POLL PANEL 2 (copy)

Paul Maslin, Democratic pollster and consultant, likened Donald Trump's electoral chances to an inside straight in poker. "But inside straights sometimes hit," he said.

America's two major political parties presented different angles on their presidential nominees in conventions in the last two weeks, Democratic pollster Paul Maslin of Madison said in a TV interview Sunday.

Republicans framed Donald Trump as a change candidate in a political world of status quo. Democrats' message around Hillary Clinton was that America is a diverse, complicated country that needs to work together, not individually.

When asked by the host what keeps him awake at night with 100 days to go before the November election, Maslin said on "UpFront with Mike Gousha" that it's wondering where the voters are on the two candidates.

"They don't like either one of them, and ultimately they're going to say, who's got something that's going to help me and my future and my family economically?" Maslin said. "Who's going to keep the country safe and secure domestically and abroad, internationally? And then third, maybe even the most important thing, does one of these people have their act together, can actually do this job and make me feel confident in this mess that they're going to handle things? I think that's perhaps where the things started to turn this week toward Hillary Clinton and against Donald Trump, but we've still got three months to go."

Maslin said he sees Florida as a must-win state for Trump, and Ohio and Pennsylvania likely fall into the same category.

"Presumably because of all that's happened here, including what he said about immigrants and Latinos, Colorado, perhaps Nevada may be moving away from him and those have generally been close states," Maslin said. "Tim Kaine's selection as (Democratic vice presidential nominee) I think makes (Trump's) odds tougher now in Virginia, which is also a crucial state.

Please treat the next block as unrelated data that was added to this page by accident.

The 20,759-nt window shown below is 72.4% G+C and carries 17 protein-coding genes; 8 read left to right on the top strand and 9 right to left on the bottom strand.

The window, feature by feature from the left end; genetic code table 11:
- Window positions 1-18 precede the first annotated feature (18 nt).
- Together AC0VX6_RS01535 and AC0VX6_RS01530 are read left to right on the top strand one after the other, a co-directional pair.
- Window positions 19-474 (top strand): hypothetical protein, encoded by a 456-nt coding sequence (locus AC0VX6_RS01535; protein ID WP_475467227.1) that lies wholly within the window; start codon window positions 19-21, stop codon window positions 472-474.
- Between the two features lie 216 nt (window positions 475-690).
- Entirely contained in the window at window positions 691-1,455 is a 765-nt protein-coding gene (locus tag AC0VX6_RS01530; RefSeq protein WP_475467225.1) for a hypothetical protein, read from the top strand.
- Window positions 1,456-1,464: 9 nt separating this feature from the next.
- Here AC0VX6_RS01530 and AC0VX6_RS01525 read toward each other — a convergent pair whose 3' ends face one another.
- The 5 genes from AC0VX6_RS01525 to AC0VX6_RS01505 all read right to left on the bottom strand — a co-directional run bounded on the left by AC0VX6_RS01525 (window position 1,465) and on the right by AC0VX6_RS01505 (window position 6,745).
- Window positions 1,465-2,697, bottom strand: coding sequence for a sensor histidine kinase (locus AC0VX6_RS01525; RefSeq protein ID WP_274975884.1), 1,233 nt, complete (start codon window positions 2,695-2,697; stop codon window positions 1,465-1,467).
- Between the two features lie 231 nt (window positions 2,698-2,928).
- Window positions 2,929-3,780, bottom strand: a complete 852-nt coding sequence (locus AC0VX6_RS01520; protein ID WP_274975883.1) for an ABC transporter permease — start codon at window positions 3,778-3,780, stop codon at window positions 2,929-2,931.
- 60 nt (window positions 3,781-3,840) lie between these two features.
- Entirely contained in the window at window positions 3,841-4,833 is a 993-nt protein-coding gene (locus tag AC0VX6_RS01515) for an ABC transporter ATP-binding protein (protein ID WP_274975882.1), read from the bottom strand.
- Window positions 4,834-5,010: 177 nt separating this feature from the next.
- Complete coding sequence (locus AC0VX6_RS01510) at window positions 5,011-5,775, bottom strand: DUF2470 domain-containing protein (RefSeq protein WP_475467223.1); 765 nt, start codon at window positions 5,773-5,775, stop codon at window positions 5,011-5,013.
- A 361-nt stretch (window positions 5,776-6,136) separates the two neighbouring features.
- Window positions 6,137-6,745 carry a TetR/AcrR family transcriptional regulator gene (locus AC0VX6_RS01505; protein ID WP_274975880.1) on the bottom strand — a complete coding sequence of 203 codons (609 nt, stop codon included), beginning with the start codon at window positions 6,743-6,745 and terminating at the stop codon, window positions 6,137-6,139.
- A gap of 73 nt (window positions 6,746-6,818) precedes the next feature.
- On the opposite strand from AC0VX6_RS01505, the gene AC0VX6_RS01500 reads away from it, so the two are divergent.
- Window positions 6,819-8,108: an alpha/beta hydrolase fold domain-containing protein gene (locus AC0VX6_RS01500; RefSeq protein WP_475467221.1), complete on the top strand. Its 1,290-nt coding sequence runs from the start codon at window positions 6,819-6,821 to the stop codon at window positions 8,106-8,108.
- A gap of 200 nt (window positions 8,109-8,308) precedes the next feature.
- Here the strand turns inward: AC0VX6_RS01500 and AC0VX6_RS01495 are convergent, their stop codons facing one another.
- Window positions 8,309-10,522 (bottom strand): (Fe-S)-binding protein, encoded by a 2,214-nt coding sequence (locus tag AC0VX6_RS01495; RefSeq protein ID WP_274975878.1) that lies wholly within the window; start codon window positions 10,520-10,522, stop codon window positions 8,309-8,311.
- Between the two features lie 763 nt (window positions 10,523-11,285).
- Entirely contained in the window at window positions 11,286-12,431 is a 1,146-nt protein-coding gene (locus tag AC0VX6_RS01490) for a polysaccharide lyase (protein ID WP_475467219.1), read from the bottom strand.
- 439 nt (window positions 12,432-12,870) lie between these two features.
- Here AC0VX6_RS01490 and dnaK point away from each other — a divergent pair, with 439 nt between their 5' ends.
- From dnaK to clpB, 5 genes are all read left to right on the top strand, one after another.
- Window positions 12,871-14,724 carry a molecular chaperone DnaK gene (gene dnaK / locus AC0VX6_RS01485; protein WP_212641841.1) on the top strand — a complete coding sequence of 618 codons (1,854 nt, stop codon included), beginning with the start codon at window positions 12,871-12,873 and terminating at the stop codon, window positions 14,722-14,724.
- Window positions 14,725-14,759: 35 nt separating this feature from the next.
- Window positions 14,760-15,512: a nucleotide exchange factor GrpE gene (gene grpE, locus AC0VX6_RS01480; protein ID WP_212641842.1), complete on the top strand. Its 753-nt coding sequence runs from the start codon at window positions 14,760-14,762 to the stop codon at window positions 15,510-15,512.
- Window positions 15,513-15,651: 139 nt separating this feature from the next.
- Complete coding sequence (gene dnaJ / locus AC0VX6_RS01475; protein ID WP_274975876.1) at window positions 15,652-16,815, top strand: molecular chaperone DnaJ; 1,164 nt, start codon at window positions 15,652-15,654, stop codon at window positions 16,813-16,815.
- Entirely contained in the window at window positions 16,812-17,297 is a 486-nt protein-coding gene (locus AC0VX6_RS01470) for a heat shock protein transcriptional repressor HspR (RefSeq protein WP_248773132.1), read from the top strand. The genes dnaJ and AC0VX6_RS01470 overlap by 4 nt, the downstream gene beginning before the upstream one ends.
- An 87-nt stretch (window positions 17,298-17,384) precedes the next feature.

"The only way for them to get to 270 votes is ultimately they have to win Florida and Ohio and Pennsylvania and probably somewhere else — an Iowa or a New Hampshire or Wisconsin, but somewhere else as well. It's still possible. It's an inside straight, but inside straights sometimes hit."

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Wisconsin's importance to the presidential election is yet to be determined, Maslin said. Clinton isn't yet running advertising here, but Democrats would have to combat Republican spending, he said.

In a Marquette Law School Poll earlier this month, Clinton had a six-point lead among registered Wisconsin voters.

"It's not a runaway," Maslin said. "The polling prior to the conventions ... had Hillary Clinton with a single-digit lead but not a double-digit lead. And a lead that's closer to four, five, six points, which is more like (Barack) Obama (in) 2012 than Obama in 2008 when it was a blowout, double digits. Yes, she has an advantage. No, it's not a big margin."

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